• How is your organization using feedback from the people you serve?

    To identify where we are less inclusive or equitable across demographic groups, To understand our members values and priorities as they pertain to our work.

  • Which of the following feedback practices does your organization routinely carry out?

  • What challenges does the organization face when collecting feedback?


Parks & Trails Council of Minnesota
Fiscal year: Jan 01 - Dec 31

Revenue vs. expenses:  breakdown

SOURCE: IRS Form 990 info
Note: When component data are not available, the graph displays the total Revenue and/or Expense values.

Liquidity in 2022 info

SOURCE: IRS Form 990


Average of 21.62 over 10 years

Months of cash in 2022 info

SOURCE: IRS Form 990


Average of 78.3 over 10 years

Fringe rate in 2022 info

SOURCE: IRS Form 990


Average of 16% over 10 years

Funding sources info

Source: IRS Form 990

Assets & liabilities info

Source: IRS Form 990

Financial data

SOURCE: IRS Form 990

Parks & Trails Council of Minnesota

Revenue & expenses

Fiscal Year: Jan 01 - Dec 31

SOURCE: IRS Form 990 info

Fiscal year ending: cloud_download Download Data

Parks & Trails Council of Minnesota

Balance sheet

Fiscal Year: Jan 01 - Dec 31

SOURCE: IRS Form 990 info

The balance sheet gives a snapshot of the financial health of an organization at a particular point in time. An organization's total assets should generally exceed its total liabilities, or it cannot survive long, but the types of assets and liabilities must also be considered. For instance, an organization's current assets (cash, receivables, securities, etc.) should be sufficient to cover its current liabilities (payables, deferred revenue, current year loan, and note payments). Otherwise, the organization may face solvency problems. On the other hand, an organization whose cash and equivalents greatly exceed its current liabilities might not be putting its money to best use.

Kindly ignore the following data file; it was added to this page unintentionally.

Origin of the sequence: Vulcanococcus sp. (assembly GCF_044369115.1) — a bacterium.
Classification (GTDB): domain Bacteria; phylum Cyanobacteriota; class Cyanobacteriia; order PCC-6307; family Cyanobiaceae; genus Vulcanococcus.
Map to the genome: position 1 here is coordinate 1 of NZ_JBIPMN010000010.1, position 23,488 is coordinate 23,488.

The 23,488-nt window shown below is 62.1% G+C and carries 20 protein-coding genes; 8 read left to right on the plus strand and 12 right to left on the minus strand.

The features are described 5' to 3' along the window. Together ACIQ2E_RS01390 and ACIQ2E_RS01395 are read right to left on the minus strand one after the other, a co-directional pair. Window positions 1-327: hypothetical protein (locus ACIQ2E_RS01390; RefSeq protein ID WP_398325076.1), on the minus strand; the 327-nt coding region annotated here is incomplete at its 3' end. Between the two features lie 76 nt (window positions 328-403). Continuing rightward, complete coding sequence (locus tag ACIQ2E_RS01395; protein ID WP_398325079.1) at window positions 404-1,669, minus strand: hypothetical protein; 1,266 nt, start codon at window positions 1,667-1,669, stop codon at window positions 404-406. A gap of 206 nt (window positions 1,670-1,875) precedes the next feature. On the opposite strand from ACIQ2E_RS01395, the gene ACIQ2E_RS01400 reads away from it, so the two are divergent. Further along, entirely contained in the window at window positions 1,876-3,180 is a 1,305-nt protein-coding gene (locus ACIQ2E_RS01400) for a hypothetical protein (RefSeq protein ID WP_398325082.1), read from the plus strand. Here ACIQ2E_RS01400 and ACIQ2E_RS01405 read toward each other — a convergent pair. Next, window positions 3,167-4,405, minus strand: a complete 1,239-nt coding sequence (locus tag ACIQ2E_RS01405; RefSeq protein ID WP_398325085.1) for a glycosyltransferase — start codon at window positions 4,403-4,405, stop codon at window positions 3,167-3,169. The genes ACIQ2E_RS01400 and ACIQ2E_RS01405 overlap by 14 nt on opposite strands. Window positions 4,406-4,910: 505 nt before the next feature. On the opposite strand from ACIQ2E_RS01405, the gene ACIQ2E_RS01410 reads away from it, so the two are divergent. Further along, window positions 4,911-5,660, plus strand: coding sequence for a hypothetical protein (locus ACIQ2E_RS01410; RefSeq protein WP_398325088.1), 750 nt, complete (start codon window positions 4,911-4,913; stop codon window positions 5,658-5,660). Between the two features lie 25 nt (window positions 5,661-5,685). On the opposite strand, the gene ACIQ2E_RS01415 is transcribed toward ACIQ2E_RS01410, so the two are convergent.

Fiscal year ending: cloud_download Download Data

Parks & Trails Council of Minnesota

Financial trends analysis Glossary & formula definitions

Fiscal Year: Jan 01 - Dec 31

SOURCE: IRS Form 990 info

This snapshot of Parks & Trails Council of Minnesota’s financial trends applies Nonprofit Finance Fund® analysis to data hosted by GuideStar. While it highlights the data that matter most, remember that context is key – numbers only tell part of any story.